Insects generally don’t have visible ears like us. Some of them are so tiny that you can hardly spot any of their limbs or body parts. If you happen to see a caterpillar in your yard, it’ll react to loud noises, and if you make a loud sound near it, it will curl into a ball. So, do caterpillars have ears then?
No, caterpillars do not have visible physical ears. Caterpillars hear vibrations and sense their surroundings with their antennae.
Caterpillars can hear, but they do not have ears. They feel (and therefore hear) vibrations and feel and sense their environment with the help of their tiny antennae.
They’re largely dependent on their antennae not only for their hearing but also for their vision as their several eyes hardly can see anything.
If you accidentally scare a caterpillar by a loud noise, it curls up or freezes because its antennae are sensitive to surrounding vibrations.
Can Caterpillars Hear?
Caterpillars hear with their antenna as they don’t have ears. Antennae are sensory organs and are near the mandibles of the caterpillar. The antennae help with several of the caterpillar’s senses.
A caterpillar’s antennae are its ears, eyes, and nose. It can hear vibrations in the surrounding environment through its antennae. It can smell its surroundings and sense nearby objects and food. The antennae help them balance, and it tells the caterpillar where it is going as the eyes of a caterpillar are almost blind.
If there’s a loud sound nearby and you scream at a caterpillar or nearby a caterpillar then the caterpillar will curl up in a defensive manoeuvre or stop moving, acting like it’s dead.
This happens because the antennae sense vibrations in their surroundings and notify the caterpillar about the loud noise being a potential threat. This makes the caterpillar perform its defensive actions.
This strategy may not fool you, but predators often leave the caterpillar alone if they think it’s dead.
Do Caterpillars Have Eardrums?
A caterpillar doesn’t have ears or eardrums. As mentioned earlier, a caterpillar can only hear with its antennae and the hair on its body and head.
This hearing is also not exactly or even remotely similar to our hearing or any other animal’s hearing, as caterpillars only can sense vibrations from their environment.[powerkit_posts title=”” count=”1″ offset=”0″ image_size=”pk-thumbnail” category=”” tag=”” ids=”” orderby=”date” order=”DESC” time_frame=”” template=”list”]
Some moths, however, do have something similar to an ear. These ears are located on the thorax and are membranes rather than ears. These aren’t easily visible, and you can’t really see them on a moth.
In several species of butterflies and moths, the adults have antennae that have motion stability sensors. These help greatly to hear predators or all other sounds and vibrations.
Do Caterpillars Communicate?
Several types of caterpillars communicate with other caterpillars through their rear ends. As much as this may sound weird, it’s true. They scrape on oar-like structures on the surface of whichever leaf they’re nearby.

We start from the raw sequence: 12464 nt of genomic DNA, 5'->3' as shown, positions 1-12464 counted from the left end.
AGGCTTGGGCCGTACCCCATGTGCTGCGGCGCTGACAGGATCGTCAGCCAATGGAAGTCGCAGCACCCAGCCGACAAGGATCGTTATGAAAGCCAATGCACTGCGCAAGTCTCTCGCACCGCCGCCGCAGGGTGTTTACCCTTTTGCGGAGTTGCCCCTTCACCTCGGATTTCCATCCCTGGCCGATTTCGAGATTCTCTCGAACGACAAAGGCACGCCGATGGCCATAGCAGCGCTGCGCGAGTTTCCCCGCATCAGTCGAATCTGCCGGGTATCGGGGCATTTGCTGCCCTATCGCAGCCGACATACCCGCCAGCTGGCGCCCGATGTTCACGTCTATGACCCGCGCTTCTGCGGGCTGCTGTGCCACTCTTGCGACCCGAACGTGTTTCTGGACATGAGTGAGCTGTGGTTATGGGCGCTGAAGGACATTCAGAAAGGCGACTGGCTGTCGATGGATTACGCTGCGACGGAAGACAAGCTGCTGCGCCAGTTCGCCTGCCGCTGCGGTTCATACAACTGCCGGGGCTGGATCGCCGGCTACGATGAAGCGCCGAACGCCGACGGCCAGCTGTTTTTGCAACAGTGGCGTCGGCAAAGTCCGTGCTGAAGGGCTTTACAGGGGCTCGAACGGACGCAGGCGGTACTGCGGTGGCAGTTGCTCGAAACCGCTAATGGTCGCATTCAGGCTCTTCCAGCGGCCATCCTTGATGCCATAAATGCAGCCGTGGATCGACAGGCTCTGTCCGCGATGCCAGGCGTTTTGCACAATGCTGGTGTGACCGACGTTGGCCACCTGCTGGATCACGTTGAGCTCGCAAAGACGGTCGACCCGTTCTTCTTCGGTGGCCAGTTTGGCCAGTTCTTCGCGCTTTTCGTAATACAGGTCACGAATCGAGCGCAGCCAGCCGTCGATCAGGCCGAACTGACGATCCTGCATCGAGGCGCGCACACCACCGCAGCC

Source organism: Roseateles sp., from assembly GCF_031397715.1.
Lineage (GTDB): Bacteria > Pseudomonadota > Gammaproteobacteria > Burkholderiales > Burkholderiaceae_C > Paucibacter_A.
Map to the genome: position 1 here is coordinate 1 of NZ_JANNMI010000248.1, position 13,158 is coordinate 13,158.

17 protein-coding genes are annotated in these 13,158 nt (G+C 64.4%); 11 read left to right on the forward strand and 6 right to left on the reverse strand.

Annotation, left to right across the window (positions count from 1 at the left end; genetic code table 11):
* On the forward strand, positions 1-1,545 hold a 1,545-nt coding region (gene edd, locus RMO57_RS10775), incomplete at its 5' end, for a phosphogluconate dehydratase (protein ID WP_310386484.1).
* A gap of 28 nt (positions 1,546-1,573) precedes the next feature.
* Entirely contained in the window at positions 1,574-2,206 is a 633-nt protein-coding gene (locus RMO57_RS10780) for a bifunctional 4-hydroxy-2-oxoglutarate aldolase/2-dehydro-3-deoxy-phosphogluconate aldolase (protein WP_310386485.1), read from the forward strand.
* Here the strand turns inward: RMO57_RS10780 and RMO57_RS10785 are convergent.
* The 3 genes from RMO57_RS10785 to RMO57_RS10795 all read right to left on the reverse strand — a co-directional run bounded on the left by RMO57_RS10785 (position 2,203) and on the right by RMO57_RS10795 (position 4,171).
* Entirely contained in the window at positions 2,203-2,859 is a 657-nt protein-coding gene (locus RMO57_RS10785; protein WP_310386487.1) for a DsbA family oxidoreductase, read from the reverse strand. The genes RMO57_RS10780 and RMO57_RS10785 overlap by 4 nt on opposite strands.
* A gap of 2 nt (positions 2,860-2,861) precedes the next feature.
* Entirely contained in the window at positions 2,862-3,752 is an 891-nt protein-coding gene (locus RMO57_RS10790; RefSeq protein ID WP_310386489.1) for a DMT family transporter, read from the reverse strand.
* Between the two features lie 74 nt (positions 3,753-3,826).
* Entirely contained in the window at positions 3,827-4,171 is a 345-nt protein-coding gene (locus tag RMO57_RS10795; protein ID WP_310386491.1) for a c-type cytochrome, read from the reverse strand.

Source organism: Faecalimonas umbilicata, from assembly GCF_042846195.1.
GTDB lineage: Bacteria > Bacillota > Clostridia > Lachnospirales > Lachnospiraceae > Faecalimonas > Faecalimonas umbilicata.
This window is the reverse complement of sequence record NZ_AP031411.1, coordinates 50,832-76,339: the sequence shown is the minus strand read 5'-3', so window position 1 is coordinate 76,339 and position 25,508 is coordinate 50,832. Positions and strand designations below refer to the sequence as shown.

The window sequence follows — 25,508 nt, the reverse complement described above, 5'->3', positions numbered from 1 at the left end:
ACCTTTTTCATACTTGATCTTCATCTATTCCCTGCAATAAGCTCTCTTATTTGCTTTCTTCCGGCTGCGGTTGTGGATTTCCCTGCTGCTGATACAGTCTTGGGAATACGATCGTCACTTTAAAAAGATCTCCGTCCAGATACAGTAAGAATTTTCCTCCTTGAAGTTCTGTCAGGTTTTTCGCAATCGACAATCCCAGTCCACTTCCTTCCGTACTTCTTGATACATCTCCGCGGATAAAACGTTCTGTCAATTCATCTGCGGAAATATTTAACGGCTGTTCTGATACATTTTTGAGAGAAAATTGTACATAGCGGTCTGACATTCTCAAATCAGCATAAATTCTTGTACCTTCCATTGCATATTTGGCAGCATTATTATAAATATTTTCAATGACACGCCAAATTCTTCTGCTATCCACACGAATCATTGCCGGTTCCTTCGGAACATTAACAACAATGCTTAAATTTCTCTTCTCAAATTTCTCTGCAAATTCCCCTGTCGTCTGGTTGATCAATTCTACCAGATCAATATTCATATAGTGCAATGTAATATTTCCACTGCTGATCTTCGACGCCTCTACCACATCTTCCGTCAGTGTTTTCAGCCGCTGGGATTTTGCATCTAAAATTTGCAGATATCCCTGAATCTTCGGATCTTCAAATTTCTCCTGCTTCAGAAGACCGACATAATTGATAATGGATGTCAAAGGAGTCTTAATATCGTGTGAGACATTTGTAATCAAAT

This scraping is a warning call to intruders that this branch is taken by the caterpillar on it. According to scientists, this rear-end communication with other caterpillars is evolved through its crawling behaviours.
Caterpillars make their shelters with silk that helps them to protect their territory and ward off any unwanted intruders. It helps a little with avoiding predators as well. Caterpillars have two strategies for communicating with an unwanted intruder, one way is aggressive, and the other is a much calmer approach.
One strategy of the caterpillar involves aggressiveness, and the caterpillar will push and bite the intruder in hopes that it will scare it off and run away. The other strategy is a bit calmer, and the caterpillar will simply rub its rear end on a leaf that’ll send out vibrations signalling the intruder that “this is a warning, get off my territory or face the consequences.”
This behaviour also varies with age as younger caterpillars seem to do this same approach of rubbing their rears with a leaf to signal other caterpillars, but younger caterpillars do this to notify other caterpillars that there is food here.
Do Caterpillars Make a Sound?
Caterpillars are noisy critters and make loud chomping sounds whenever they are feeding. Some species produce many other diverse sounds other than the chomping sound.
For example, the Nessus sphinx hawk moth caterpillar makes a faint crying sound that resembles a static and spitting sound. It’s a mix of both of these sounds.
Brownish-red caterpillars seem to make a sound similar to a roaring of a jet engine or a tea kettle whistle. Some caterpillars also make a cute squeaking sound that they make by blowing air from the holes in their bodies.
These caterpillars who produce a squeaking sound, do this to scare off birds from eating them.
These sounds rather coming from their mouths are instead emitted from their guts. When they inhale air, a hissing sound occurs. When air is exhaled, a scratching sound is made.
Many insects that don’t fly, use other ways to escape or ward off predators from their territories. Similarly, caterpillars can make certain sounds that can scare off their predators, mainly birds.
Like all other insects, caterpillars are highly dependent on their antennae for most of their senses. As their eyes are unable to see most things clearly and they don’t have ears, they depend on their antennae to hear their surroundings in the form of vibrational signals.
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Ryan is a keen gardener from the UK who’s spent years dealing with countless, common pests over the years so knows the ins and outs of how to deal with pests in the garden